Curious independent testimony to a state of affairs between Lee and Longetreet just before the surrender, precisely similar to what Longstreet depicts at Gettysburg, is furnished by Captain Hanson in Harper's Magazine, though I confess that I cannot quite adjust it to Longstreet's own narrative. The captain involuntarily overheard a conversation between the two generals. 'I must have slept an hour at least when again I was awakened by the loud, almost fierce tones of General Lee, saying, "I tell you, General Longstreet, I will strike that man [Grant] a blow in the morning." General Longstreet again recounted the difficulties, ending as before, "General, you know you have only to give the order and the attack will be made, but I must tell you that I think it a useless waste of brave lives." And that excellent critic Colonel T. L. Livermore proposed to solve the difficult question, why Lee did not earlier abandon Petersburg, by accepting Davis's suggestion that the general's too combative temperament made him reluctant to retire from an enemy.
The most heroic picture that is left us of Lee highwrought by the excitement of battle and determined to fight to the end, is the account, received by Henderson from a reliable eyewitness, of the chief's decision to remain north of the Potomac after Antietam. General after general rode up to the commander's headquarters, all with the same tale of discouragement and counsel of retreat. Hood was quite unmanned. 'My God!' cried Lee to him, with unwonted vehemence, 'where is the splendid division you had this morning?' 'They are lying on the field where you sent them,' answered Hood. Even Jackson did not venture to suggest anything but withdrawal. There were a few moments of oppressive silence. Then Lee rose erect in his stirrups and said, 'Gentlemen, we will not cross the Potomac tonight. You will go to your respective commands, strengthen your lines, send two officers from each brigade towards the ford to collect your stragglers and bring them up. Many have come in. I have had the proper steps taken to collect all the men who are in the rear. If McClellan wants to fight in the morning, I will give him battle. Go!' They went; and in this case, at least, Lee's glorious audacity was justified; for he proved to all the world that McClellan did not dare attack him again.
However Lee's judgment may have been affected by the excitement of battle, it made little alteration in his bearing or manner. Fremantle tells us that the general's dress was always neat and clean, and adds, 'I observed this during the three days fight at Gettysburg, when every one else looked and was extremely dirty.' Stress of conflict sometimes seems to alter men's natures. Odd stories are told in the war books of officers quite saintly in common converse who in battle would swear like reprobates. Conversely, it is said of the great Condé that in his daily dealings with his soldiers his tongue was incredibly rough, but the moment he got under fire he addressed everybody about him with exquisite politeness. Lee's politeness was always exquisite. It was only very, very rarely that some untoward incident stirred either his temper or his speech. 'Probably no man ever commanded an army and, at the same time, so entirely commanded himself as Lee,' says the coolblooded Alexander. 'This morning [after Chancellorsville] was almost the only occasion on which I ever saw him out of humor.'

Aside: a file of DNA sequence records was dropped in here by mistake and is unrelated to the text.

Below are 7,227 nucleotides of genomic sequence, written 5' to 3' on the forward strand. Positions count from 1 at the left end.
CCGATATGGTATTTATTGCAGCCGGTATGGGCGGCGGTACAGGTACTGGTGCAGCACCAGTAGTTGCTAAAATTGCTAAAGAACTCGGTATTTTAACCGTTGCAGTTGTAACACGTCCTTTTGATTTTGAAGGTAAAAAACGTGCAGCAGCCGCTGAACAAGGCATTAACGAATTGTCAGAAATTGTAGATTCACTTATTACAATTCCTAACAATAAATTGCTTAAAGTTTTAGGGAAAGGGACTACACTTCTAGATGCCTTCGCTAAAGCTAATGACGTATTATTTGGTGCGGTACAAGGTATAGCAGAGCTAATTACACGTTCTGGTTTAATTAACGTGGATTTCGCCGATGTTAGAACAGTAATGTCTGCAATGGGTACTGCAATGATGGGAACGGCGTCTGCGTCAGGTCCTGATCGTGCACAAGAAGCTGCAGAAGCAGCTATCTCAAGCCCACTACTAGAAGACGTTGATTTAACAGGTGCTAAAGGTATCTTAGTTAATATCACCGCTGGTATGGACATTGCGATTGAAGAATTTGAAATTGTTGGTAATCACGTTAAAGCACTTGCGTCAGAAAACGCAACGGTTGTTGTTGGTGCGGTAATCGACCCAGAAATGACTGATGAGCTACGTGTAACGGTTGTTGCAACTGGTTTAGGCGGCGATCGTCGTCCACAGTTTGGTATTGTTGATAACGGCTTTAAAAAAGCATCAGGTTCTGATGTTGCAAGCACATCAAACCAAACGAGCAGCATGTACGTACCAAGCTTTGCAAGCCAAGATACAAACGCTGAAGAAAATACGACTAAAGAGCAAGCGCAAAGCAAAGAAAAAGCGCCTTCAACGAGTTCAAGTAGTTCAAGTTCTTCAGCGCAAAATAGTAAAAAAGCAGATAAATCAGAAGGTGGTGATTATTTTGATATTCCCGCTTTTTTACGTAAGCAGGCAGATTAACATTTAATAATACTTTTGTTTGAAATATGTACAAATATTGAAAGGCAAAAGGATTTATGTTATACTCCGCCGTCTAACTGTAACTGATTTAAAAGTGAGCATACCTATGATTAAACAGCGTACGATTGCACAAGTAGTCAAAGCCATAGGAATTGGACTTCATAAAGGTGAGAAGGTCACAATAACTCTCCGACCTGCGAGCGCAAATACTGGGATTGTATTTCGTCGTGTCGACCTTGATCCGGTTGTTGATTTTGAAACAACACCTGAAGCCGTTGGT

Nor was it only a question of mere politeness. Lee was as tender and sympathetic to man and beast in the fury of combat, in the chaos of defeat, as he could have been in his own domain at Arlington. After the great charge on the third day at Gettysburg, an officer rode up to him lashing an unwilling horse. 'Don't whip him, captain, don't whip him,' protested the general. 'I have just such another foolish beast myself, and whipping doesn't do any good.' And as the tumult of disaster increased, the sympathy took larger forms of magnanimity than mere prevention of cruelty to animals. There was no faultfinding, no shifting of perhaps deserved blame to others, nothing but calmness, comfort, cheerfulness, confidence. 'All will come right in the end; we'll talk of it afterwards; but in the mean time all good men must rally,'—'Never mind, General. All this has been my fault. It is I that have lost this fight, and you must help me out of it the best way you can.'
So, with incomparable patience, tact, and energy, the great soldier held his army together after defeat and kept it in a temper and condition which went far to justify Meade's reluctance to follow up his success. Only, to complete the picture, one should turn to General Imboden's brief sketch, taken after the work was done and natural human exhaustion and despair claimed some little right over even a hero's nerve and brain. It must be remembered that this was a man fifty-six years old. Towards midnight Lee rode up to Imboden's command. 'When he approached and saw us, he spoke, reined up his hone and endeavored to dismount. The effort to do so betrayed so much physical exhaustion that I stepped forward to assist him, but before I reached him, he had alighted. He threw his arm across his saddle to rest himself and fixing his eyes upon the ground, leaned in silence upon his equally weary horse; the two formed a striking group, as motionless as a statue. After some expressions as to Pickett's charge, etc., he added in a tone almost of agony, "Too had l Too bad! Oh, too had!"